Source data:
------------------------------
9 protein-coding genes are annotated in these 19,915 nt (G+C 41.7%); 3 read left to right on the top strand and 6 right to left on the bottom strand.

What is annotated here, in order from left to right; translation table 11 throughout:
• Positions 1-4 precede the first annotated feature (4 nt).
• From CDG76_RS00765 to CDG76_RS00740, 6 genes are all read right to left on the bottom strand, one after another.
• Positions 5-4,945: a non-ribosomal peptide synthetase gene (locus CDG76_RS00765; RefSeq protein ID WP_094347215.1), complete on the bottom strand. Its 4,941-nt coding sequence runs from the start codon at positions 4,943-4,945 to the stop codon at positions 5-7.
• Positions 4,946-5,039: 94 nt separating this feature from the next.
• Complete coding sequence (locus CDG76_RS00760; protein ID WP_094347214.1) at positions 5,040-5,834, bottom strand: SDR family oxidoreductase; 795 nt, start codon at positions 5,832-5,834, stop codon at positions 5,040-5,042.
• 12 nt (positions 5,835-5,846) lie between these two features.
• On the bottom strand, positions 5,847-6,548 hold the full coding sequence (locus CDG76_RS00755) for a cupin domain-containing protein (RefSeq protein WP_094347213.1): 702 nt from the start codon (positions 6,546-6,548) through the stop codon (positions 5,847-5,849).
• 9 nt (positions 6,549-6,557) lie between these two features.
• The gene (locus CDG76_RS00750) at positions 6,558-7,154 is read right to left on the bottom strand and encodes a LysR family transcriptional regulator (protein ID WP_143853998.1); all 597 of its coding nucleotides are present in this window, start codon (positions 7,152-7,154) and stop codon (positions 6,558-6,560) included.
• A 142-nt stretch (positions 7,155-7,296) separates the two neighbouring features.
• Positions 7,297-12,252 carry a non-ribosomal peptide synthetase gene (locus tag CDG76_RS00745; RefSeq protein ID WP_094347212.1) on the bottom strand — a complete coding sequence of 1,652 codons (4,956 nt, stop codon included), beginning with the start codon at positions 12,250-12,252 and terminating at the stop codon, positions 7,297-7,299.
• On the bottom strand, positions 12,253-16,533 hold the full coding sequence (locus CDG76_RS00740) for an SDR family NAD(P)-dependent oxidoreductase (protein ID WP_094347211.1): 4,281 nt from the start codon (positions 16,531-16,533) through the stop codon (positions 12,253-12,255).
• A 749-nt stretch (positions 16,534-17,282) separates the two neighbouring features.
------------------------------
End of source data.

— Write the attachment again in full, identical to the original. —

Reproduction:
9 protein-coding genes are annotated in these 19,915 nt (G+C 41.7%); 3 read left to right on the top strand and 6 right to left on the bottom strand.

What is annotated here, in order from left to right; translation table 11 throughout:
• Positions 1-4 precede the first annotated feature (4 nt).
• From CDG76_RS00765 to CDG76_RS00740, 6 genes are all read right to left on the bottom strand, one after another.
• Positions 5-4,945: a non-ribosomal peptide synthetase gene (locus CDG76_RS00765; RefSeq protein ID WP_094347215.1), complete on the bottom strand. Its 4,941-nt coding sequence runs from the start codon at positions 4,943-4,945 to the stop codon at positions 5-7.
• Positions 4,946-5,039: 94 nt separating this feature from the next.
• Complete coding sequence (locus CDG76_RS00760; protein ID WP_094347214.1) at positions 5,040-5,834, bottom strand: SDR family oxidoreductase; 795 nt, start codon at positions 5,832-5,834, stop codon at positions 5,040-5,042.
• 12 nt (positions 5,835-5,846) lie between these two features.
• On the bottom strand, positions 5,847-6,548 hold the full coding sequence (locus CDG76_RS00755) for a cupin domain-containing protein (RefSeq protein WP_094347213.1): 702 nt from the start codon (positions 6,546-6,548) through the stop codon (positions 5,847-5,849).
• 9 nt (positions 6,549-6,557) lie between these two features.
• The gene (locus CDG76_RS00750) at positions 6,558-7,154 is read right to left on the bottom strand and encodes a LysR family transcriptional regulator (protein ID WP_143853998.1); all 597 of its coding nucleotides are present in this window, start codon (positions 7,152-7,154) and stop codon (positions 6,558-6,560) included.
• A 142-nt stretch (positions 7,155-7,296) separates the two neighbouring features.
• Positions 7,297-12,252 carry a non-ribosomal peptide synthetase gene (locus tag CDG76_RS00745; RefSeq protein ID WP_094347212.1) on the bottom strand — a complete coding sequence of 1,652 codons (4,956 nt, stop codon included), beginning with the start codon at positions 12,250-12,252 and terminating at the stop codon, positions 7,297-7,299.
• On the bottom strand, positions 12,253-16,533 hold the full coding sequence (locus CDG76_RS00740) for an SDR family NAD(P)-dependent oxidoreductase (protein ID WP_094347211.1): 4,281 nt from the start codon (positions 16,531-16,533) through the stop codon (positions 12,253-12,255).
• A 749-nt stretch (positions 16,534-17,282) separates the two neighbouring features.